22 / 23 July. 2005 Baggage
Preparing for any holiday is the one thing I loathe above all of life's tests of endurance. I would rather suffer with haemorrhoids, or wash the car, or do the accounts, or clean the toilet, or watch Richard and Judy.
The task was made more testing because urgent paid work came my way which I was unable to turn down. Accordingly this was explained to the unoccupied Mrs Monk who was charged with making all travel arrangements including packing my bag. Mrs Monk however had other ideas involving “walking the pier” and “doing lunch”
My first rule of travelling is to never share a bag with Mrs Monk, and my second rule is to never take anything for granted. Both rules were about to be broken.
We made our way along the coast of France. We stopped to admire the view of the ocean somewhere near Dieppe As we took the air we watched an excited child looking down under a car where a small field mouse had sheltered. The enchanted German parents of the child offered up a small empty wellington boot to the mouse which apparently quite willingly took shelter in the boot. The mouse was then transported to a nearby field that had a prominent sign which declared the field “Prive” by the French owner. The sign was disregarded commendably by the infant tourist that run amuck in the field. However, the mouse refused to leave the boot.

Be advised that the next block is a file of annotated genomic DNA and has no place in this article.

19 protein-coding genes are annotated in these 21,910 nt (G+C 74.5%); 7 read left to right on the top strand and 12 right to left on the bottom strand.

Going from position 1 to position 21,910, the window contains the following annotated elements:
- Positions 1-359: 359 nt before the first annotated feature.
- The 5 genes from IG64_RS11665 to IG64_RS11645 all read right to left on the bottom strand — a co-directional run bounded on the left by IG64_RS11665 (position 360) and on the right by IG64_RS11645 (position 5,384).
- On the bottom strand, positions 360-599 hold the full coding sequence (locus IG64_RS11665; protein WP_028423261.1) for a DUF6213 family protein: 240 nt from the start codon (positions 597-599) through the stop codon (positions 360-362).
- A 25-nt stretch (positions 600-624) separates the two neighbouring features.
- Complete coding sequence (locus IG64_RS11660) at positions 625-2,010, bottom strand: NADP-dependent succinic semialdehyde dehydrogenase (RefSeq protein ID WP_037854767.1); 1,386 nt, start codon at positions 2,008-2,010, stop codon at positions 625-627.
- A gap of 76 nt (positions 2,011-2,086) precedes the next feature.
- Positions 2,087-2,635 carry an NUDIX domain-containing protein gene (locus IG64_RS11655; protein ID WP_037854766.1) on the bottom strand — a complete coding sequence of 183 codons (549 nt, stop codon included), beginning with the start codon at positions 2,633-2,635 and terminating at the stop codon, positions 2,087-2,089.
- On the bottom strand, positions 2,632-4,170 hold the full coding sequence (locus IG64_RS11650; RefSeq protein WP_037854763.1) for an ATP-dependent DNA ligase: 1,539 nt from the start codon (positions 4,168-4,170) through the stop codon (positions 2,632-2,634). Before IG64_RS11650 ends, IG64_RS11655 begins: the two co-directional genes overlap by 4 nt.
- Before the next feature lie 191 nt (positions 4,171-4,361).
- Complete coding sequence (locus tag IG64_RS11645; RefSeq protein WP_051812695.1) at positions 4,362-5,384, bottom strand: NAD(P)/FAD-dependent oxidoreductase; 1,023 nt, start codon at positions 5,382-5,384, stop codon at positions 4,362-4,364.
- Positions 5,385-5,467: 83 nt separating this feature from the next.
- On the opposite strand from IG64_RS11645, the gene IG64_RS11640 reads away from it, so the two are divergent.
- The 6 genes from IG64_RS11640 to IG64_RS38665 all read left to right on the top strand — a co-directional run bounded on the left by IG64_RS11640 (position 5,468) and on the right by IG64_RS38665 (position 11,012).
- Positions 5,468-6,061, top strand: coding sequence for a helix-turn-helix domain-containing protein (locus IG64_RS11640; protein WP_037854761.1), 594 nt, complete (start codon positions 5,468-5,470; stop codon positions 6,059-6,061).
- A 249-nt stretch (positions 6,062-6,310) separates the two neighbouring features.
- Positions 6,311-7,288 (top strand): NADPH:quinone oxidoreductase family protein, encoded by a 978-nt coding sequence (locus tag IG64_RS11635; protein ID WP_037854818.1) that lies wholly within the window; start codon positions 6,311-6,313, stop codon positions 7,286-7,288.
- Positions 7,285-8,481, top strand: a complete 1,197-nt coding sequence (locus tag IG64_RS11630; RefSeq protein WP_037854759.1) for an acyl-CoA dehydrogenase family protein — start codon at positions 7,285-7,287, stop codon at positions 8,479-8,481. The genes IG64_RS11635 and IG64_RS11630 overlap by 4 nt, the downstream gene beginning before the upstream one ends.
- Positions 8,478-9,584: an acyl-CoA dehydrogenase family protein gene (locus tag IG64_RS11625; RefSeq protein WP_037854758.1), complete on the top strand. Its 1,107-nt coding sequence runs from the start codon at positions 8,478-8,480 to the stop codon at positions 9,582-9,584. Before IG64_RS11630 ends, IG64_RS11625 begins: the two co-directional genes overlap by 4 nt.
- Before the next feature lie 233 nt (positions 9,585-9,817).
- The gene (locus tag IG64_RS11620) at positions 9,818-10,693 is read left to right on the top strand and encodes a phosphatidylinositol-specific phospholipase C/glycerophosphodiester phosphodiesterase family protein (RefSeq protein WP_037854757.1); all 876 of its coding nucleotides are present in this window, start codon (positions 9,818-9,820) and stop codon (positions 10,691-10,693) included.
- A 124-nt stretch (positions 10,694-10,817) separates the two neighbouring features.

In due course, we found ourselves in the town of St Valery en Caux and we checked into the Hotel Casino. It was then that I discovered that the fully laden suitcase that I had been hauling about contained all the usual important, lifesaving, yet mysterious items upon which Mrs Monk relies, but virtually nothing of any discernible usefulness to yours truly. Not one change of shirt. Not one change of trousers.
We had been travelling all day and I was already in need of a change of clothing. Mrs Monk offered me some of her strange blouses. I elected to stick to my smelly shirt and we went to dinner, which was not too exciting.
We asked the waitress about what that gentleman was eating. She pointed to the Tete et Veaux on the menu.... Veal's Head. Oy Yoi Yoi
A Belgian man nearby was dining with his daughter He and had lived in London for two years and had sold-up and was buying a house in the Normandy that had the look of an English home, a choice ostensibly to please his wife since that was her dream, he explained. Then he mentioned the London police shooting of the innocent Brazilian, who he said was “fifteen”. Later we discovered that he was in fact 27 years old; a small butt significant inaccuracy.